Ohio Dems Backing Ted Strickland Receive $10K from Anti-Coal Billionaire

Candidate faces uphill battle with state’s coal-country voters

Coal-fired power plant in Pennsylvania
Coal-fired power plant in Pennsylvania / AP
November 12, 2015

Bernard Schwartz, a New York billionaire who supports environmental regulations such as cap and trade, gave $10,000 to the Ohio Democratic Party backing Ted Strickland in his bid for Senate.

Strickland has previously come under fire for his work at the Center for American Progress (CAP), a liberal Washington, D.C., think tank that promotes anti-coal policies, as he seeks to win support from Ohio’s coal-country voters.

While Strickland faces a Democratic primary competitor in 31-year-old Cincinnati city councilman P.G. Sittenfeld, the Ohio Democratic Party hastily backed Strickland, formerly the governor of Ohio, after he announced his candidacy for Senate.

The Ohio Democratic Party’s federal campaign account gave $5,000 to Strickland’s campaign in June after formally endorsing him in April, according to Federal Election Commission records. Schwartz, a major Democratic donor and progressive public policy advocate who serves as CEO of BLS Investments, made his contribution to the party in August.

"By the 2016 election, coal voters across Southeast Ohio will know very well not only how Ted Strickland turned his back on them when he went to work for the liberal Center for American Progress that runs President Obama’s War on Coal, but also how Ted Strickland is funded by anti-coal special interests that control him," Ohio Republican Party Chairman Matt Borges told the Washington Free Beacon in a statement.

When Strickland left his post as the head of the Center for American Progress Action Fund in February to prepare for his Senate bid, the former governor was immediately met with criticism for his connection to the think tank and its progressive environmental policies. While at CAP, Strickland worked alongside Carol Browner, a senior fellow at the organization who previously worked on President Obama’s climate change policies at the Environmental Protection Agency.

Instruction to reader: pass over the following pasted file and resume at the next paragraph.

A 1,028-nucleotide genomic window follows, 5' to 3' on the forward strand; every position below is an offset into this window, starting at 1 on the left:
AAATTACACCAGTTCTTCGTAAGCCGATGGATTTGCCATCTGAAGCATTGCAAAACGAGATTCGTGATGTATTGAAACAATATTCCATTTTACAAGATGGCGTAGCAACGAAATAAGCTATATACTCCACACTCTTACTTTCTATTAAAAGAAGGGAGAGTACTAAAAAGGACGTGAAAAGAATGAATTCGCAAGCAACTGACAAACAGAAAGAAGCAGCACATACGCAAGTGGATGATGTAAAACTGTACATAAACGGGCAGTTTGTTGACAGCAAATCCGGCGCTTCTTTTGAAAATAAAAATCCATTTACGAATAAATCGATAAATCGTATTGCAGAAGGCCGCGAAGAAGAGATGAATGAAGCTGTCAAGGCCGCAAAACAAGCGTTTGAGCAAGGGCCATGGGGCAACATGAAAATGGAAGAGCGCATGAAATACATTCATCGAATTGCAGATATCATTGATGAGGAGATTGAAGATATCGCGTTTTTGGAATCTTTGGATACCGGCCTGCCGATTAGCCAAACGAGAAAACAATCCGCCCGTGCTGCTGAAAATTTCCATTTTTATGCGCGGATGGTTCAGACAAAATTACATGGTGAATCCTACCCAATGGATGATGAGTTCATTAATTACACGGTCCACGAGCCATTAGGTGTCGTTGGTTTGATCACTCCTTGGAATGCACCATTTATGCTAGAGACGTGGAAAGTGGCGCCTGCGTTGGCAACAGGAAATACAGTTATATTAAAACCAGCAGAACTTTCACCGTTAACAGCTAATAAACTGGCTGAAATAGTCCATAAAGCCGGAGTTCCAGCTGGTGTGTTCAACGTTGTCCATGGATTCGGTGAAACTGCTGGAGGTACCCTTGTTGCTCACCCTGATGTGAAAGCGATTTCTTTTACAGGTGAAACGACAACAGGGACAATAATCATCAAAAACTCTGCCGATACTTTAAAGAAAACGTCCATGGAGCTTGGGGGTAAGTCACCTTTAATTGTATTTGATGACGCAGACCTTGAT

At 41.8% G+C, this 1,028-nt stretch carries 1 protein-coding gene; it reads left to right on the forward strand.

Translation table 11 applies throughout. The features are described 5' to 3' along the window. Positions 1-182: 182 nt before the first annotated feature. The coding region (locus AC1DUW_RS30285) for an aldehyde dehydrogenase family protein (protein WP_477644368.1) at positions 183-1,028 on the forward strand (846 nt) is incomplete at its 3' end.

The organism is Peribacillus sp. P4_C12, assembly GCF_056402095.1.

"I have a real prob­lem when someone that’s the pres­id­ent of an or­gan­iz­a­tion tries to talk about coal while someone like [former EPA ad­min­is­trat­or] Car­ol Brown­er sits right next to him," Chris­ti­an Pa­l­ich, current pres­id­ent of the Ohio Coal As­so­ci­ation, said in February. "I’m sure at one point, and maybe even per­son­ally, he sup­ports coal … but you come out and say you want to run for Sen­ate when you sit on a board with someone who has ac­tu­ally fought a war on coal for Pres­id­ent Obama."

The United Mine Workers of America, which supported Strickland when he was governor, hinted that the union might stay out of the Ohio Senate race altogether.

"It would be some time be­fore we make a de­cision, if we get in­volved at all," spokesman Phil Smith said in February. "We sup­por­ted Gov­ernor Strick­land in the past, but that’s … we’re go­ing to have to see how our mem­bers want to deal with that as we move for­ward."

Before launching his Senate bid, Strickland told the Associated Press that he "care[s] about coal communities." In February, his spokesman Dennis Willard emphasized the "tremendous support" the former governor has received from coal workers in the state.

"Ted Strickland has always had tremendous support and continues to have support among coal mining families and the leaders of coal mining in Ohio," Willard stated, according to the Hill. "The labor organizations for coal miners have backed him and so have their leaders throughout his entire career."

There is no record of committees associated with coal miner unions donating to Strickland’s campaign in the first three-quarters of 2015. Strickland has received nearly $100,000 from committees affiliated with other labor unions.

A representative for the Strickland campaign did not immediately respond to a Washington Free Beacon request for comment.